Kingston is the editor of the Kettering Review, edited the book "Public Thought and Foreign Policy: Essays on Public Deliberations about Americans’ Role in the World," and was executive producer of the annual television program "A Public Voice."
An examination of Yankelovich's theory of deliberative democracy would not be complete without a close look at how this has played out at Public Agenda. In Toward Wiser Public Judgment, Will Friedman is joined by Alison Kadlec in a review of Public Agenda's efforts to put the Learning Curve™ perspective into practice to inform policymaking, strengthen communities and their vital institutions, and educate and empower citizens.
Alison Kadlec, a senior vice president at Public Agenda, is director of the Center for Advances in Public Engagement and of all of Public Agenda's public engagement programs. She works on the management and implementation of Public Agenda's public engagement and opinion research projects, and is active in the development and evaluation of research tools and reports, and in the training for, and evaluation of, public engagement projects.
Kadlec, who describes herself as a democratic theorist who left academics to work on-the-ground on behalf of meaningful democratic practices and habits, was a visiting professor and lecturer in the political science departments at the University of Minnesota, Macalester College, Baruch College and Hunter College. She holds Bachelor's degrees in Political Theory & Constitutional Democracy and English Literature from Michigan State University, and a Ph.D. in Political Science from the University of Minnesota.
She is the author of a book on the democratic theory of John Dewey, "Dewey's Critical Pragmatism." Alison is also the co-author of a number of papers on the subject of public engagement, including: Beyond Debate: Impacts of Deliberative Issue Framing on Group Dialogue and Problem Solving; Promising Practices in Online Engagement; and Framing for Deliberation.
Steven A. Rosell and Heidi Gantwerk
"Just talk" - a dismissive phrase and one that would never be used to describe the work of Steven A. Rosell and Heidi Gantwerk, whose contribution to Toward Wiser Public Judgment is a deft report on the impact of dynamic dialogue as institutions public and private develop approaches to leadership that are increasingly participatory and learning-based.
As co-founder and president of Viewpoint Learning, Steven A. Rosell leads Viewpoint Learning's development of dialogue-based learning techniques and their application in the public sector and in business. Steve acts as an advisor to governments, international agencies and major firms, and is the author of numerous reports and articles and four books on questions of governance, leadership and learning, including "Renewing Governance: Governing by Learning in the Information Age" and "Changing Frames." He has worked with hundreds of executives in the public and private sectors developing learning-based approaches to leadership and governance needed to deal with new social and political realities.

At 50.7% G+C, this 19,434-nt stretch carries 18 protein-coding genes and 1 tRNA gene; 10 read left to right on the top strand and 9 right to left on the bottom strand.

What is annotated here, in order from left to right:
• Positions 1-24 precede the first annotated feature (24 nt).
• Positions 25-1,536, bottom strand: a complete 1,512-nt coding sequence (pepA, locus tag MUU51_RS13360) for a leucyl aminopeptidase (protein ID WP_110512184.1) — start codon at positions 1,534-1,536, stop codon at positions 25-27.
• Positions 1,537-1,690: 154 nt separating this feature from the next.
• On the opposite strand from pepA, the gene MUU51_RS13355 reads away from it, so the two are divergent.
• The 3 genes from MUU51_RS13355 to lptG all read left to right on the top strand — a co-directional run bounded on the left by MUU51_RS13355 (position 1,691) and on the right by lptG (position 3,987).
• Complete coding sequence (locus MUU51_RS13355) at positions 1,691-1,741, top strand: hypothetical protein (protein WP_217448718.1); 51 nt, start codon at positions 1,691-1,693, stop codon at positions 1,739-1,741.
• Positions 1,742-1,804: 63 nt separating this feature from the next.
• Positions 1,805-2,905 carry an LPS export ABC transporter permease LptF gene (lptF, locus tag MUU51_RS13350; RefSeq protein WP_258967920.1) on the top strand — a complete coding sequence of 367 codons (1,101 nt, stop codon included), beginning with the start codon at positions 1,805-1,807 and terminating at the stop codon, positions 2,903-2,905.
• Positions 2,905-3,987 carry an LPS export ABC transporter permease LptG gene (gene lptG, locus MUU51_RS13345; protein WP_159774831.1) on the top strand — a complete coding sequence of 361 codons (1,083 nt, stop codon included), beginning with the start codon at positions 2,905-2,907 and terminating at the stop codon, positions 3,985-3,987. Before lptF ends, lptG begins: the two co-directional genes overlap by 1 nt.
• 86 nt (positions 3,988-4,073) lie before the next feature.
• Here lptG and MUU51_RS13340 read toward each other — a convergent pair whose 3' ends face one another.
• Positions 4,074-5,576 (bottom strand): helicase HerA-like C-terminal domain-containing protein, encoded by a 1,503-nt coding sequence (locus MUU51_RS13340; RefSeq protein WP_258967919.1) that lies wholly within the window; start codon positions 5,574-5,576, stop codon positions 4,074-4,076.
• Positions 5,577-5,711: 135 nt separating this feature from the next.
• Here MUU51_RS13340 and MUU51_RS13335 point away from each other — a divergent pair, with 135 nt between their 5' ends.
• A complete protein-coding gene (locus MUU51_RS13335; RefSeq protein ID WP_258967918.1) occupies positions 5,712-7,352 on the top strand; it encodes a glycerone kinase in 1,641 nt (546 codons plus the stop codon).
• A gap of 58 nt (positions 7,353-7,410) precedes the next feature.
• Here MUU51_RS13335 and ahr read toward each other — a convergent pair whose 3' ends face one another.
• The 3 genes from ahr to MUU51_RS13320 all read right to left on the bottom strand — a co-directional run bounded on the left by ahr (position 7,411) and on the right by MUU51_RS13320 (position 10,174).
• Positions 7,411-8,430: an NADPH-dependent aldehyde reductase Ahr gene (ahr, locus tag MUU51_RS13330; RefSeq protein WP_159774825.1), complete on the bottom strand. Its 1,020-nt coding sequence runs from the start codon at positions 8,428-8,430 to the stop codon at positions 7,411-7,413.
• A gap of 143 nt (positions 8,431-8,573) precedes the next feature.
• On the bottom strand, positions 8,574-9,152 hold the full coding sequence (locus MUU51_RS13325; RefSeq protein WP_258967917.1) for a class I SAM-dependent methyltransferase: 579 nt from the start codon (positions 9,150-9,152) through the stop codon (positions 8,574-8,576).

Previously, Rosell was a senior official of the Government of Canada, where he led the group responsible for advising four prime ministers on the organization and machinery of government and related issues. He also served in the departments responsible for foreign affairs and international trade, consumer and corporate affairs, and housing and urban affairs. In addition, he was senior fellow at the International Development Research Centre and director of the Governability Research Program at the Institute for Research on Public Policy.
Rosell is a fellow of the World Academy of Art and Science and holds M.S. and Ph.D. degrees in Organizational Behavior from Cornell University.
A leader in the field of public dialogue, Heidi Gantwerk is vice president of Viewpoint Learning, specializing in civic engagement, public policy research, community relations, and media production. She has designed and directed numerous national and local civic and stakeholder engagement projects on a wide range of complex public and private sector issues, including health care reform, land use and housing development, governance reform, and caring for the elderly.
Gantwerk is often asked to speak about the critical role of public engagement in breaking through gridlock on complex, value-laden public policy issues. She has produced videos on the power of public dialogue and spearheaded the addition of online dialogue to Viewpoint Learning's methods for engaging the public and stakeholders on tough issues.
Previous to her work at Viewpoint Learning, Gantwerk focused on building bridges between communities, including serving as a liaison between local communities and network television, and creating innovative educational opportunities for inner-city schoolchildren.